Skip to Main Content
Visitor attitudes towards fire and wind disturbances in wildernessAuthor(s): Robert G. Dvorak; Erin D. Small
Source: International Journal of Wilderness. 21(2): 27-31, 36.
Publication Series: Scientific Journal (JRNL)
Station: Rocky Mountain Research Station
PDF: View PDF (201.0 KB)
DescriptionThis study examines visitor attitudes across the Boundary Waters Canoe Area Wilderness regarding the effects of natural disturbances on visitor planning and wilderness conditions. Visitors were intercepted at entry points and permit distribution locations during 2007. Results suggest that respondents were aware of recent wind and fire disturbances. Few respondents reported that these events had affected trip plans. Evidence of natural disturbances was evaluated as desirable or indifferent conditions in wilderness. Further investigation of these events related to travel patterns and perceptions may help understand their impacts on visitor use and behavior.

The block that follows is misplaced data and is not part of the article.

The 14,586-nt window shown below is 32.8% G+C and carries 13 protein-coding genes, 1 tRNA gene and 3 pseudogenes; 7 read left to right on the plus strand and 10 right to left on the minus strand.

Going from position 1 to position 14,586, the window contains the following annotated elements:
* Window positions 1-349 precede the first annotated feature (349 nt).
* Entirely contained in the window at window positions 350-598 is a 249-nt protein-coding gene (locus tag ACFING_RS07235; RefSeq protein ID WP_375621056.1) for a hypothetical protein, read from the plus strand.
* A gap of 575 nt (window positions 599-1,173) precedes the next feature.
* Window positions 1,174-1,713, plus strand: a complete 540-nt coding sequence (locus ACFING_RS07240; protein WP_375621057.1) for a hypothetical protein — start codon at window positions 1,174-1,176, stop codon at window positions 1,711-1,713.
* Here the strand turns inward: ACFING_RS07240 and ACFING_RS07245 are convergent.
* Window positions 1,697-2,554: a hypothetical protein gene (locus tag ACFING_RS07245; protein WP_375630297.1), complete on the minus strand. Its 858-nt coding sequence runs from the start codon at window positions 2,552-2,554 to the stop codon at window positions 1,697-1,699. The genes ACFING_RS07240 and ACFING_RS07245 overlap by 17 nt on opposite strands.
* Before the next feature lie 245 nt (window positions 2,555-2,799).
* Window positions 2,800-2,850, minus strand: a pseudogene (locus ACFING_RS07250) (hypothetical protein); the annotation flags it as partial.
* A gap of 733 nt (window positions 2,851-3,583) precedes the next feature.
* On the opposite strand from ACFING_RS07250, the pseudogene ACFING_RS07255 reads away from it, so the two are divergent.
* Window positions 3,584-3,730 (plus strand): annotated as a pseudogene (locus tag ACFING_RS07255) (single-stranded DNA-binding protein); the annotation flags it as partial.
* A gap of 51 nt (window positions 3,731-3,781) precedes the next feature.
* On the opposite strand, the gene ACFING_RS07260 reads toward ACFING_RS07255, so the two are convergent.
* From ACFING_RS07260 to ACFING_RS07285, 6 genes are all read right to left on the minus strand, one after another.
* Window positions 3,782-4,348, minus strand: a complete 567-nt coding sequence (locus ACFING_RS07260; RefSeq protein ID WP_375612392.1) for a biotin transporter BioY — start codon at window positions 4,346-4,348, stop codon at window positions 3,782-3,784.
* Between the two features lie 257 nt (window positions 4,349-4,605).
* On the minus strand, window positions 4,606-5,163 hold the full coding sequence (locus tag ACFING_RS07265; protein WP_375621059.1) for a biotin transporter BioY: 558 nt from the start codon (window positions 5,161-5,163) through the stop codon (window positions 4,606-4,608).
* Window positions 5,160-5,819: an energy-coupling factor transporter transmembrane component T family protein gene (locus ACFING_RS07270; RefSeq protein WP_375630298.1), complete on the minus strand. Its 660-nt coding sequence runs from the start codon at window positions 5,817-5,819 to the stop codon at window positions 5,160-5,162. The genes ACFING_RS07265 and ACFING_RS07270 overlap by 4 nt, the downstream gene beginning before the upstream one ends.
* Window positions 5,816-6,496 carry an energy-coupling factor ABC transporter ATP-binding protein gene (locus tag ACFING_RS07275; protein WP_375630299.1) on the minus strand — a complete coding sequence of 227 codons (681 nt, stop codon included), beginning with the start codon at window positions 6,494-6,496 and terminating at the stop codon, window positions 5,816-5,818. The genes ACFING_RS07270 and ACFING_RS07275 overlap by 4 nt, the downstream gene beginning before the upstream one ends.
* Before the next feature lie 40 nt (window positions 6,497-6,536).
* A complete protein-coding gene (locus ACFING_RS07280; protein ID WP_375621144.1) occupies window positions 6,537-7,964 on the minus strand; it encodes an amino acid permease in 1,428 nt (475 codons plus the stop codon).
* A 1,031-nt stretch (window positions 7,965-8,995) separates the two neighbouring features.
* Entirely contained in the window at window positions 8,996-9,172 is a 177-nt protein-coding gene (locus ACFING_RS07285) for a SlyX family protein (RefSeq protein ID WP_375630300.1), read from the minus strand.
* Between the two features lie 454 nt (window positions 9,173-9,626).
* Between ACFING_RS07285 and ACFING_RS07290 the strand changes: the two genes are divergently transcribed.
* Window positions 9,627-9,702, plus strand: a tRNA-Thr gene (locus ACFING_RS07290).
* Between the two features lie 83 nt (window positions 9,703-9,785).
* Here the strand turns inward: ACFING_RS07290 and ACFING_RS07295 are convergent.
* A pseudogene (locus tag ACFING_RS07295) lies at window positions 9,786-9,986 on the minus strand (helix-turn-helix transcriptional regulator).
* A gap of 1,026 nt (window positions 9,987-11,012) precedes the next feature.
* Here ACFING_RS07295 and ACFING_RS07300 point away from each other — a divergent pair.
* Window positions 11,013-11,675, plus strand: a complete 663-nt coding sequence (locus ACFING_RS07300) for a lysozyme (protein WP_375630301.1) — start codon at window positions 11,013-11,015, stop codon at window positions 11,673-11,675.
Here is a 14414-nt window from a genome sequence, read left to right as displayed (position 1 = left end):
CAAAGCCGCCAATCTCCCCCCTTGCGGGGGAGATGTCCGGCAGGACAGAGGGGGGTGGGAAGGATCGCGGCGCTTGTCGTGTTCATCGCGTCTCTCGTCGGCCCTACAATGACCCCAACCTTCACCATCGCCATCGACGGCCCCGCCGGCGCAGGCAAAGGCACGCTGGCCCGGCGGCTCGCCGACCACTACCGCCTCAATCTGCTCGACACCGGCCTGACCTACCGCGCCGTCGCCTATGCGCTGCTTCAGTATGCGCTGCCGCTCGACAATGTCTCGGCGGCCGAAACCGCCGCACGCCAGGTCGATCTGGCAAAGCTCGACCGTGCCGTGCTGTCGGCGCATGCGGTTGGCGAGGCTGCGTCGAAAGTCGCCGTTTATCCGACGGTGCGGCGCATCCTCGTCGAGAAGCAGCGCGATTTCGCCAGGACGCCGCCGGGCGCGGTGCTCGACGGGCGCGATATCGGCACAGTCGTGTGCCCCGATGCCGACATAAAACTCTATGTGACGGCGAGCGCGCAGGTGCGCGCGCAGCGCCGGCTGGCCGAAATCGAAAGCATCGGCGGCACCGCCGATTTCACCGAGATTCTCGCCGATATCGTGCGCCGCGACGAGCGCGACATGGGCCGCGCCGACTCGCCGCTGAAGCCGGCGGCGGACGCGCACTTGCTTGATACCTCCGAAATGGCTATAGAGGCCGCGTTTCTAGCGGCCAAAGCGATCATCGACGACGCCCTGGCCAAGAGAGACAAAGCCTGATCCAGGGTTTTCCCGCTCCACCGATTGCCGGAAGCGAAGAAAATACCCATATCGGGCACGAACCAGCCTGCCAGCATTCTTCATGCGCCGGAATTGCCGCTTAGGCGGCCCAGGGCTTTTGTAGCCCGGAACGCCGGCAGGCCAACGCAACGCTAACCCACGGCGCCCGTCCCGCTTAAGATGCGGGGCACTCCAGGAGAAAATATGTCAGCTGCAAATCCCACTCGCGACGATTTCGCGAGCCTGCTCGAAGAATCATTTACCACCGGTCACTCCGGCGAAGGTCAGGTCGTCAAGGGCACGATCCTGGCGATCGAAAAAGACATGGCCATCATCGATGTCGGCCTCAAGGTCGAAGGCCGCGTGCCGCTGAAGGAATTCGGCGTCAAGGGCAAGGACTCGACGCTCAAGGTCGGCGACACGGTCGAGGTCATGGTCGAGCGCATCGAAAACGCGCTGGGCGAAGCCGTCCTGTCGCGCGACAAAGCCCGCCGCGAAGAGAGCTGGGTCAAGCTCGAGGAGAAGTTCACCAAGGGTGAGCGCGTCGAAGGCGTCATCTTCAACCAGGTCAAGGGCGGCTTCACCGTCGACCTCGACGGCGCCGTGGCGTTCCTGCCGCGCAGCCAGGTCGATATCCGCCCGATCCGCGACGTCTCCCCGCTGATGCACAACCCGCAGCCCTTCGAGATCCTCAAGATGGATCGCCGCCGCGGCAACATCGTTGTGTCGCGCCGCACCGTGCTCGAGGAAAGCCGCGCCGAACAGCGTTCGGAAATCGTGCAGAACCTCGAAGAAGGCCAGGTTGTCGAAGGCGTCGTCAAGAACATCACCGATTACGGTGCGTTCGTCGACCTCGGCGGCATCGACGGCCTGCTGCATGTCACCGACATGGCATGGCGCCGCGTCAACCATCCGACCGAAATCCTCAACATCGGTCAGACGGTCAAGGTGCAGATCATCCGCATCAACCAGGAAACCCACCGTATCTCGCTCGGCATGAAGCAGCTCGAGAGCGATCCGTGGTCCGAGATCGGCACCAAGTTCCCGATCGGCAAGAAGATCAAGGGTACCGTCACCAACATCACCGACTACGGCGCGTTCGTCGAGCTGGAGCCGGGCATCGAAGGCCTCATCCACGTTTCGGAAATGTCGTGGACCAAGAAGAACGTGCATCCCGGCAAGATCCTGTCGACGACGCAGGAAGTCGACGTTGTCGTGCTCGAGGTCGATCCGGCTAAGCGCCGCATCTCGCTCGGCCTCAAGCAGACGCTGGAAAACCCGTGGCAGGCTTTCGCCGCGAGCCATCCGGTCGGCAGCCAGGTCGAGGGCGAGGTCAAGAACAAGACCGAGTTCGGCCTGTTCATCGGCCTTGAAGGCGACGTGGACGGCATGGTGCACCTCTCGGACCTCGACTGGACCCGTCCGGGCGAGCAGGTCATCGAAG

- You may send email to firstname.lastname@example.org to request a hard copy of this publication.
- (Please specify exactly which publication you are requesting and your mailing address.)
- We recommend that you also print this page and attach it to the printout of the article, to retain the full citation information.
- This article was written and prepared by U.S. Government employees on official time, and is therefore in the public domain.
CitationDvorak, Robert G.; Small, Erin D. 2011. Visitor attitudes toward fire and wind disturbances in wilderness. International Journal of Wilderness. 21(2): 27-31, 36.
Keywordswilderness, visitor attitudes, wind and fire disturbances
- The relationship between perceptions of wilderness character and attitudes toward management intervention to adapt biophysical resources to a changing climate and nature restoration at Sequoia and Kings Canyon National Parks
- The prevalence and significance of displacement for wilderness recreation management and research
- Changes in the motivations, perceptions, and behaviors of recreation users: Displacement and coping in wilderness
XML: View XML